‘Batwoman’ review: Chicago shines as deadly Gotham

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batwoman-Chicago

Chicago with its mixture of art deco, metal and glass buildings is one of the most profoundly beautiful skylines not only in the country, but the world as well.

Whether it’s the backdrop to TV series such as Chicago Fire or period film pieces as The Untouchables, the city is a character all unto itself. It plays an unmistakable supporting role.

Which is why Christopher Nolan decided to use the city as Gotham in the Warner Bros/DC classic films Batman Begins and The Dark Knight. Why he switched to Pittsburgh for The Dark Knight Rises, I’ll never know.

But his use of Chicago as Gotham made it feel real and tangible. The gargoyles Batman stood on existed, not created by cgi. That was a real car chase under Wacker Drive. There’s The Chicago River.

It was what grounded Batman if you will. The city has also successfully doubled as Metropolis in the Nolan-produced Man of Steel.

After five years of New York posing as Gotham City in Fox’s Gotham, we now have Chicago back as Gotham in the new CW series (and the latest addition to The Arrowverse), Batwoman, which had its premiere Sunday night. The series stars Orange is the New Black’s Ruby Rose as Kate Kane, the cousin of Bruce Wayne.

Kate was first introduced in last year’s big Arrowverse, event, Elseworlds crossover, where Flash and Arrow visited Gotham. When we met her there, cousin Brucie was missing, but Kate was holding down the fort as Batwoman. In that version, Kate was already well into being Batwoman.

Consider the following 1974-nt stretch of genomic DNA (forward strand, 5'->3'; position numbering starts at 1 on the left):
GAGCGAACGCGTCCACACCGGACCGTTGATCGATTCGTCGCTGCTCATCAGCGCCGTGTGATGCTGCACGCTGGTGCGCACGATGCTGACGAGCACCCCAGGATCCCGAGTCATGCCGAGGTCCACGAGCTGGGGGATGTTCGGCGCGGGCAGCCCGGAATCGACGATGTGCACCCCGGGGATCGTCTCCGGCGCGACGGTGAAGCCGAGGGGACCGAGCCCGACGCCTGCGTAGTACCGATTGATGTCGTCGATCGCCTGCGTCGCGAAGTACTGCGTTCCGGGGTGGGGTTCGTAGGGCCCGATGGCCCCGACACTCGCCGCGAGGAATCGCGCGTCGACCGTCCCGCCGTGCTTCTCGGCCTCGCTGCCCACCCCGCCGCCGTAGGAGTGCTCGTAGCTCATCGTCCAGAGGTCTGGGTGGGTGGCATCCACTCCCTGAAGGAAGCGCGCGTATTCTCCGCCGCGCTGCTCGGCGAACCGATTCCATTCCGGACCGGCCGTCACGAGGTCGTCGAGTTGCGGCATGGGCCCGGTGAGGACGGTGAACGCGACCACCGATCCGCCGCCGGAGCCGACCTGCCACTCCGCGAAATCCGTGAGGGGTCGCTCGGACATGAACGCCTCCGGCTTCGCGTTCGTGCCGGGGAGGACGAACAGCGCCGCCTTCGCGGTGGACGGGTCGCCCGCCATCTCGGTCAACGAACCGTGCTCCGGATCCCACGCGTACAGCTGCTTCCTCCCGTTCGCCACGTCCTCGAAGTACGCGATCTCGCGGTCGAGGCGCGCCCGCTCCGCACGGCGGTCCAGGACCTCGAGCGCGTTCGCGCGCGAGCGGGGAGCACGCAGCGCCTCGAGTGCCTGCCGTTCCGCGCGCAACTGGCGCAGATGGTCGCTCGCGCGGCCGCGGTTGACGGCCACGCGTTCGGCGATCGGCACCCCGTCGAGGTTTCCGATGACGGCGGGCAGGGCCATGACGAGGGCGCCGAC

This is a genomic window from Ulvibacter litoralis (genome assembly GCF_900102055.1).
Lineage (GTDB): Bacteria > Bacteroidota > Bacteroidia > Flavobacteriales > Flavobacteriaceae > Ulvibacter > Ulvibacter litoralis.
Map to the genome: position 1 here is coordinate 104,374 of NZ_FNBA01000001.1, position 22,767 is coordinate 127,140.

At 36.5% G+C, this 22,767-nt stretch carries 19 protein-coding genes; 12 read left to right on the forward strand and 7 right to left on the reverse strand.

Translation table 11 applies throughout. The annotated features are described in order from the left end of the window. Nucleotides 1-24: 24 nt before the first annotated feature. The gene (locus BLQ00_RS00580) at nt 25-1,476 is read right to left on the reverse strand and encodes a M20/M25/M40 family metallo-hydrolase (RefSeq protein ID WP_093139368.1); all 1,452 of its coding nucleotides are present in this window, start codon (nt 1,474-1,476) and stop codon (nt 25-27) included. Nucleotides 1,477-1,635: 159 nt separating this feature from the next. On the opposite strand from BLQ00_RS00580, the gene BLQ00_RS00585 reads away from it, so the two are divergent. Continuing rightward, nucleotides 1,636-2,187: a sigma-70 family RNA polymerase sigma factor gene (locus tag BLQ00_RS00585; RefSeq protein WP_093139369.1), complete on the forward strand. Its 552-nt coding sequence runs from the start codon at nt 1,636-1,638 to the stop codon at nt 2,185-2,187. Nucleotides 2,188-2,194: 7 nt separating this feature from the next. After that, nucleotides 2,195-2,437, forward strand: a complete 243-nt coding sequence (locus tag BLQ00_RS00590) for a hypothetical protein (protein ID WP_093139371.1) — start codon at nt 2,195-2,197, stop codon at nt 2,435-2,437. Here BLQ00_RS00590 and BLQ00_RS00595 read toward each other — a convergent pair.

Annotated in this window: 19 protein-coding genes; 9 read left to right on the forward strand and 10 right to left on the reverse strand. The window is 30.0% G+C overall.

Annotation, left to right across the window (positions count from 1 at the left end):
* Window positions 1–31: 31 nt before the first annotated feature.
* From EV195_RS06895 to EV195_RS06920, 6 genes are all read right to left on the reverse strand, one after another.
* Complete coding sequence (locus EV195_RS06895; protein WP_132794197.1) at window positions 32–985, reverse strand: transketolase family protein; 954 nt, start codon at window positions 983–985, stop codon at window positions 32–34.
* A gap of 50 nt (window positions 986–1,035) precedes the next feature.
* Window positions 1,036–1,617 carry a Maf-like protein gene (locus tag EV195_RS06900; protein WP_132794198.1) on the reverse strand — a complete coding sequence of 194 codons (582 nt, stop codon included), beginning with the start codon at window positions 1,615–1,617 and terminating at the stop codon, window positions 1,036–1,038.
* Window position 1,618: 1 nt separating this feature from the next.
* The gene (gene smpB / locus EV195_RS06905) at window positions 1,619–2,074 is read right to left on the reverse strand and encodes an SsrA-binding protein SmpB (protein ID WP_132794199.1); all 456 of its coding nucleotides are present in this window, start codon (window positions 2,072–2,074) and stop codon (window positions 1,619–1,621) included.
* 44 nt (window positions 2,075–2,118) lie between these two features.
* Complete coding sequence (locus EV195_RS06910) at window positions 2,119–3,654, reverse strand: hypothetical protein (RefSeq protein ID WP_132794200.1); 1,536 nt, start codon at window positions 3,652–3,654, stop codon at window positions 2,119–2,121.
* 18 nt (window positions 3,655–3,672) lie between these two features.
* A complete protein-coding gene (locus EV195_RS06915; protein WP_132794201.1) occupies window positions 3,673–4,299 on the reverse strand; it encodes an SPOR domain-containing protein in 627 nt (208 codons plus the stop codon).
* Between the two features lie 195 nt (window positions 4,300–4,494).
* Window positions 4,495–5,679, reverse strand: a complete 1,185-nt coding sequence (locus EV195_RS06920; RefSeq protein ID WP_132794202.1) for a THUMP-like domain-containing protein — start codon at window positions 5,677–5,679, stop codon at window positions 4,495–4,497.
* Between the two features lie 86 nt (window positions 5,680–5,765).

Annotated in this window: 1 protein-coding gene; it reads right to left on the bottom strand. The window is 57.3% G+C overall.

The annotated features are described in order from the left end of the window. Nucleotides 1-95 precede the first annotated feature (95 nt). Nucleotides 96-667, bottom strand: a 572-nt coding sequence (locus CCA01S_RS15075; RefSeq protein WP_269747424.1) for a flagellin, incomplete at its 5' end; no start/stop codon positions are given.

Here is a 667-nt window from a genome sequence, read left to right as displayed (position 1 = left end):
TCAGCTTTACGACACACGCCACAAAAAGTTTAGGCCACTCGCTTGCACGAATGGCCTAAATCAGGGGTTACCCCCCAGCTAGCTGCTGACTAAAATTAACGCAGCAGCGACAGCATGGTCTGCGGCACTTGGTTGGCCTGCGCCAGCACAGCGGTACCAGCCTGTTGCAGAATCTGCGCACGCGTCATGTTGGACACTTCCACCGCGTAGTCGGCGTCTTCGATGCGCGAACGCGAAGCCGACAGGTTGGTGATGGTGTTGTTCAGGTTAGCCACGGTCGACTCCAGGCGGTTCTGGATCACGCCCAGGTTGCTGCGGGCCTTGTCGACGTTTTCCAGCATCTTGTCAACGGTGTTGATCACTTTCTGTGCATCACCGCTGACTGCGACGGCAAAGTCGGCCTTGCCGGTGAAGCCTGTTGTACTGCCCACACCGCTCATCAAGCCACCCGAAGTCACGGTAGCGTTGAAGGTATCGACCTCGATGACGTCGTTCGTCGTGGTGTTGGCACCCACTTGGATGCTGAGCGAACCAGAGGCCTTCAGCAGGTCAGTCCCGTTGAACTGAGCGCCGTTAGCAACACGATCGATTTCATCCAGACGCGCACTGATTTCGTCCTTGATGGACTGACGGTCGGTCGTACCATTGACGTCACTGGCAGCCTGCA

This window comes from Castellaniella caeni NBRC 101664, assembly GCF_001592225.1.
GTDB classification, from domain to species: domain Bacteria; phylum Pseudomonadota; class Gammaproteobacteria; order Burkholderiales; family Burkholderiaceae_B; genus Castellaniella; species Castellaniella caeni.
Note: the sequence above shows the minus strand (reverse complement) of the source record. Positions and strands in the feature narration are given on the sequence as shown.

In the pilot episode, we go all the way back with Kate to the beginning of her journey.

Kate’s story is a little awkward out of the gate as we are with her at a young age, and like Bruce, loses a parent. After being expelled from military school for a relationship with fellow cadet Sophie (Meagan Tandy), Kate travels around the world (ala Bruce) training in a myriad of self-combat techniques and learning detective skills.

When Kate hears that Sophie has been kidnapped by villainous (Batwoman’s “Joker” quite frankly) Alice and her Wonderland Gang, she returns to the iconic city (never mentioned in the Arrowverse until last year) only to discover that Batman has been M.I.A for three years.

The Crows, a security force led by Kate’s Dad (Dougray Scott), has been established to protect Gotham in lieu of Batsy. While most of the Arrowverse shows are shot in Vancouver, leading to many warehouse and under the skytrain setups (Smallville,too).

However, with Chicago’s dark and foreboding exteriors, Batwoman immediately sets itself apart. Unlike The Flash’s Central City or Supergirl’s National City, Gotham feels dangerous and deadly.

Rose is far less wooden here than she was in Elseworlds and I believe she will eventually own Kate and Batwoman. She feels far more natural and confident in the role(s). Camrus Johnson’s Luke Fox, Scott’s Jacob Kane, and Tandy’s Sophie Moore are currently the highlights.

Much has been made that Batwoman is the first openly gay superhero to headline her own show. This is true, but as in many cases that support diversity, this could’ve been handled in a heavy-handed, hit-you-over-the head manner.